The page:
In this Book

summary

The emergence and spread of literacy in ancient human society an important topic for all who study the ancient world, and the development of written Chinese is of particular interest, as modern Chinese orthography preserves logographic principles shared by its most ancient forms, making it unique among all present-day writing systems. In the past three decades, the discovery of previously unknown texts dating to the third century BCE and earlier, as well as older versions of known texts, has revolutionized the study of early Chinese writing.

The long-term continuity and stability of the Chinese written language allow for this detailed study of the role literacy played in early civilization. The contributors to Writing and Literacy in Early China inquire into modes of manuscript production, the purposes for which texts were produced, and the ways in which they were actually used. By carefully evaluating current evidence and offering groundbreaking new interpretations, the book illuminates the nature of literacy for scribes and readers.

Table of Contents

  1. Cover
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  1. Title Page, Copyright Page
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  1. Contents
  2. pp. v-vi
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  1. Acknowledgments
  2. p. vii
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  1. Early China Chronology
  2. p. viii
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  1. Map of Important Archaeological Sites
  2. pp. ix-x
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  1. Introduction: Writing as a Phenomenon of Literacy
  2. Li Feng, David Prager Branner
  3. pp. 3-16
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  1. Part I: Origins and the Linguistic Dimension
  2. pp. 17-18
  1. Chapter 1: Getting "Right" with Heaven and the Origins of Writing in China
  2. David W. Pankenier
  3. pp. 19-50
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  1. Chapter 2: Literacy and the Emergence of Writing in China
  2. William G. Boltz
  3. pp. 51-84
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  1. Chapter 3: Phonology in the Chinese Script and Its Relationship to Early Chinese Literacy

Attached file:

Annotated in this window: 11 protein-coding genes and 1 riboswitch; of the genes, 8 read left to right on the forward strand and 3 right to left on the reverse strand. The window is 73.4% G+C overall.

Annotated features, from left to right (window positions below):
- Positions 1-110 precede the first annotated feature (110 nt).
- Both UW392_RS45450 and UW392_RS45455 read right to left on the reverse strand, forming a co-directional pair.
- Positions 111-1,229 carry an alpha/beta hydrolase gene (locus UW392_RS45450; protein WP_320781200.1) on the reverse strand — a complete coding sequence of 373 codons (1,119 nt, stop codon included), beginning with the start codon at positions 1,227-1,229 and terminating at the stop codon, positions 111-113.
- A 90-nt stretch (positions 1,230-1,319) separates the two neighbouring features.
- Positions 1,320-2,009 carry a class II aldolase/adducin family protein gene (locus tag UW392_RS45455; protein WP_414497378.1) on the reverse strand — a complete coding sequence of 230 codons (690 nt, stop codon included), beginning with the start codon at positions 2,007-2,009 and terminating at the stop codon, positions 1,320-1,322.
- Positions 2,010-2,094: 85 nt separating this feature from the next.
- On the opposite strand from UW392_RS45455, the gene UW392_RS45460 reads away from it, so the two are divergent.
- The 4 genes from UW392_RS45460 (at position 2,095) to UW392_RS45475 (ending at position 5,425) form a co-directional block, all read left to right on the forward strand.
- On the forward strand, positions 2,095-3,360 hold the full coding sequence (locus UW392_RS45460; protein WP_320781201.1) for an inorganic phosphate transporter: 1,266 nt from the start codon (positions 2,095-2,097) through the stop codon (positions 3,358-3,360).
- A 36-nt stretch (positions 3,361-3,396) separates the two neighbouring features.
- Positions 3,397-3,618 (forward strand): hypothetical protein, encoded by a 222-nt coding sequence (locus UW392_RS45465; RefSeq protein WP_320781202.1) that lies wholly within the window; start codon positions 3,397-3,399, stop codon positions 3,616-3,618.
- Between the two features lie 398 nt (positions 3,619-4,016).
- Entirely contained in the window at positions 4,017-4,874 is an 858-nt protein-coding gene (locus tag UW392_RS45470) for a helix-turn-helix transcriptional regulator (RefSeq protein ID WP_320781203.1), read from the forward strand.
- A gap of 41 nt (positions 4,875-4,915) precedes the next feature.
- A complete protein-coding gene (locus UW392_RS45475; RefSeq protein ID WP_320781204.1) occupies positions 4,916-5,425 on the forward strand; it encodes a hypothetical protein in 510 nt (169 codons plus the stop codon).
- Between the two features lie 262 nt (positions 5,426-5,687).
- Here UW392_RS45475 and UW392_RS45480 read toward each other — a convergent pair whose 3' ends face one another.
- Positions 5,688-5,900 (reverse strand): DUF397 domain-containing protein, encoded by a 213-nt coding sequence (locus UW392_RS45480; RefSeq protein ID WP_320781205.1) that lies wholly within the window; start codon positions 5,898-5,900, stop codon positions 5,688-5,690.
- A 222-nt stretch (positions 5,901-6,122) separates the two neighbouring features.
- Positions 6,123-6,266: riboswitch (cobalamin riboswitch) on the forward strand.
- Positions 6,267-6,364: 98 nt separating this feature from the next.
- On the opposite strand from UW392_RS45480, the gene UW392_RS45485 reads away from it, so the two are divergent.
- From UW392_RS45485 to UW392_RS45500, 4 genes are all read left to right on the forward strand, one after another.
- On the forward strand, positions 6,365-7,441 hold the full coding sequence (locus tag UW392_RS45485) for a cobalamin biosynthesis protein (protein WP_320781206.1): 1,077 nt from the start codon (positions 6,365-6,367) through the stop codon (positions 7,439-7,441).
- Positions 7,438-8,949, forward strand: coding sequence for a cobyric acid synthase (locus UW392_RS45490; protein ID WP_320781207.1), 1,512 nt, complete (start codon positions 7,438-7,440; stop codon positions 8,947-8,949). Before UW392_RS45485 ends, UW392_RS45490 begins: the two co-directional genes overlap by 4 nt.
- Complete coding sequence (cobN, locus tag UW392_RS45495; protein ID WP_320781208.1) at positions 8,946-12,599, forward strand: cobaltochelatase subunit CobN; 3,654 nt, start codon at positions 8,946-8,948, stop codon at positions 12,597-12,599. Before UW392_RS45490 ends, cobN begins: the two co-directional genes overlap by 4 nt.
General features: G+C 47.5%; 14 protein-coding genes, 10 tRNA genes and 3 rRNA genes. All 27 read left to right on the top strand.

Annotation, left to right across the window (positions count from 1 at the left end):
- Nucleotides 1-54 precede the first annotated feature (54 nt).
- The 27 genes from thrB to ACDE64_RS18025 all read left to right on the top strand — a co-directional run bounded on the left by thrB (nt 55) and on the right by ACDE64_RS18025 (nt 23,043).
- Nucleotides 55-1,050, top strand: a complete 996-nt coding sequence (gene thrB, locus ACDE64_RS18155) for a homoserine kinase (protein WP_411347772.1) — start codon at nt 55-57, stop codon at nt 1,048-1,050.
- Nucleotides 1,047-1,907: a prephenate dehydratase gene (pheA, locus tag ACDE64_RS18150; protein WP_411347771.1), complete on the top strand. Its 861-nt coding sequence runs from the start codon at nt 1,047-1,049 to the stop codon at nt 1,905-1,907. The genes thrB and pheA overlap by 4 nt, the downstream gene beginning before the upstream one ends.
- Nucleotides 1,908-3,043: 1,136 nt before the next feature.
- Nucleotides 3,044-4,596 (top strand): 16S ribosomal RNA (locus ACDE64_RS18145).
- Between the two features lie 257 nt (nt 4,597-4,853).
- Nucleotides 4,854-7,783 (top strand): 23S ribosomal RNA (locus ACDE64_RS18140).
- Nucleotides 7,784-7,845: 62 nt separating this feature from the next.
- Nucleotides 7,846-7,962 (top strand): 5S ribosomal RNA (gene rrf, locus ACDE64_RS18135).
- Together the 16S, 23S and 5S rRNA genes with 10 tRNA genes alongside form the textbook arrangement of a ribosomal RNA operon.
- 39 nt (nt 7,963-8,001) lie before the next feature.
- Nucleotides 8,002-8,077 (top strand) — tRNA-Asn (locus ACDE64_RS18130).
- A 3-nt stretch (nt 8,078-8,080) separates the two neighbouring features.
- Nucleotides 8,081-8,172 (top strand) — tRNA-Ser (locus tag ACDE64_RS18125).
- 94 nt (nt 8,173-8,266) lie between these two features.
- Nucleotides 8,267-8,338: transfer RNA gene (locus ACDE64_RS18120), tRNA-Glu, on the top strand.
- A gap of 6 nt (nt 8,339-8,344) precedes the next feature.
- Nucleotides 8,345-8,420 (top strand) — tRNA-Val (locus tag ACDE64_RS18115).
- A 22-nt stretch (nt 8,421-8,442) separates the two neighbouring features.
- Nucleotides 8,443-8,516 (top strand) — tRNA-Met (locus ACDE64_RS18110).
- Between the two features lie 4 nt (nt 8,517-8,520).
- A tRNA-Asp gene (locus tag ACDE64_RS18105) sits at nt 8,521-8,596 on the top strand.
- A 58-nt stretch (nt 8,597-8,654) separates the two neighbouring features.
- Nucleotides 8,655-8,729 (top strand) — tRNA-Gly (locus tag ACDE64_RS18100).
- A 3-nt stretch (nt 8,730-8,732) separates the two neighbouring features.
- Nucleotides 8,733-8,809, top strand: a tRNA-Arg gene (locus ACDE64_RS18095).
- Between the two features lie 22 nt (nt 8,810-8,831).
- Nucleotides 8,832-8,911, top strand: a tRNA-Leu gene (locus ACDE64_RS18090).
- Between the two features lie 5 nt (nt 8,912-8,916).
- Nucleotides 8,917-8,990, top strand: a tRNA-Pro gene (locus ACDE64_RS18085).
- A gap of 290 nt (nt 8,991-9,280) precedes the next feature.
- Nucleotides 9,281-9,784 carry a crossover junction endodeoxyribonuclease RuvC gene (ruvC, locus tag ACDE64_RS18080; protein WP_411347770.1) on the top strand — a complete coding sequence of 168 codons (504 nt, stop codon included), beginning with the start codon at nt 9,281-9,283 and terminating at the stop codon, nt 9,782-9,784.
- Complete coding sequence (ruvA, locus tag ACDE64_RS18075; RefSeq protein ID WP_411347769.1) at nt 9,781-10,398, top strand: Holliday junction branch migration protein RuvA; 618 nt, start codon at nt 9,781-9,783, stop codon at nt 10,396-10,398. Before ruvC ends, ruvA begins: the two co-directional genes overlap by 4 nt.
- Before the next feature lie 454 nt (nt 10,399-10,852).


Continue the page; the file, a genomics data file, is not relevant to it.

2. David Prager Branner
  3. pp. 85-138
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  1. Part II: Scribal Training and Practice
  2. pp. 139-140
  1. Chapter 4: Literacy to the South and the East of Anyang in Shang China: Zhengzhou and Daxinzhuang
  2. Ken-ichi Takashima
  3. pp. 141-172
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  1. Chapter 5: The Evidence for Scribal Training at Anyang
  2. Adam Smith
  3. pp. 173-205
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  1. Chapter 6: Textual Identity and the Role of Literacy in the Transmission of Early Chinese Literature
  2. Matthias L. Richter
  3. pp. 206-236
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  1. Part III: Literacy and Social Contexts
  2. pp. 237-238
  1. Chapter 7: The Royal Audience and Its Reflections in Western Zhou Bronze Inscriptions
  2. Lothar von Falkenhausen
  3. pp. 239-270
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  1. Chapter 8: Literacy and the Social Contexts of Writing in the Western Zhou
  2. Li Feng
  3. pp. 271-301
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  1. Chapter 9: Education and the Way of the Former Kings
  2. Constance A. Cook
  3. pp. 302-336
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  1. Part IV: The Extent of Literacy in the Early Empire
  2. pp. 337-338
  1. Chapter 10: Soldiers, Scribes, and Women: Literacy among the Lower Orders in Early China
  2. Robin D. S. Yates
  3. pp. 339-369
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  1. Chapter 11: Craftsman's Literacy: Uses of Writing by Male and Female Artisans in Qin and Han China
  2. Anthony J. Barbieri-Low
  3. pp. 370-400
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  1. Abbreviations
  2. pp. 401-403
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  1. Bibliography
  2. pp. 404-442
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  1. Contributors
  2. pp. 443-451
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  1. Index
  2. pp. 452-494
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  1. Image Plates
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Additional Information

ISBN
9780295804507
Related ISBN
9780295804507
MARC Record
OCLC
793207668
Pages
480
Launched on MUSE
2016-01-01
Language
English
Open Access
No
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